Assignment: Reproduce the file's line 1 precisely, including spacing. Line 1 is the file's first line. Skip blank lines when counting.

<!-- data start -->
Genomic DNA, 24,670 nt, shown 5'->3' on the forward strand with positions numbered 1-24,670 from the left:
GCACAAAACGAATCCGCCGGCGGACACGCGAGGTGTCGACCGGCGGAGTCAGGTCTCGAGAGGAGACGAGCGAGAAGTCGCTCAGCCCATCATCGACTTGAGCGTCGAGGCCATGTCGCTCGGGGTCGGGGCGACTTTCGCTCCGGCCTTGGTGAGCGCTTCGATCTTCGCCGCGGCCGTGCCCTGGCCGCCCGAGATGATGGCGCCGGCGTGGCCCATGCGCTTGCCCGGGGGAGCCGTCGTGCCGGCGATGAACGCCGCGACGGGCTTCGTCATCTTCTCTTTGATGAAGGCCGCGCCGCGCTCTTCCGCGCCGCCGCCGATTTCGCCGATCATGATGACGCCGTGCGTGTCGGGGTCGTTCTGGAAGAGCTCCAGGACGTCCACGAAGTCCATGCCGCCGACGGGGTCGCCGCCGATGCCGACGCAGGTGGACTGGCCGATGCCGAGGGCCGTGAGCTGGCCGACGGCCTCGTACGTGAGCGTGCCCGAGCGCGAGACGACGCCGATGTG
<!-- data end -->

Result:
Genomic DNA, 24,670 nt, shown 5'->3' on the forward strand with positions numbered 1-24,670 from the left: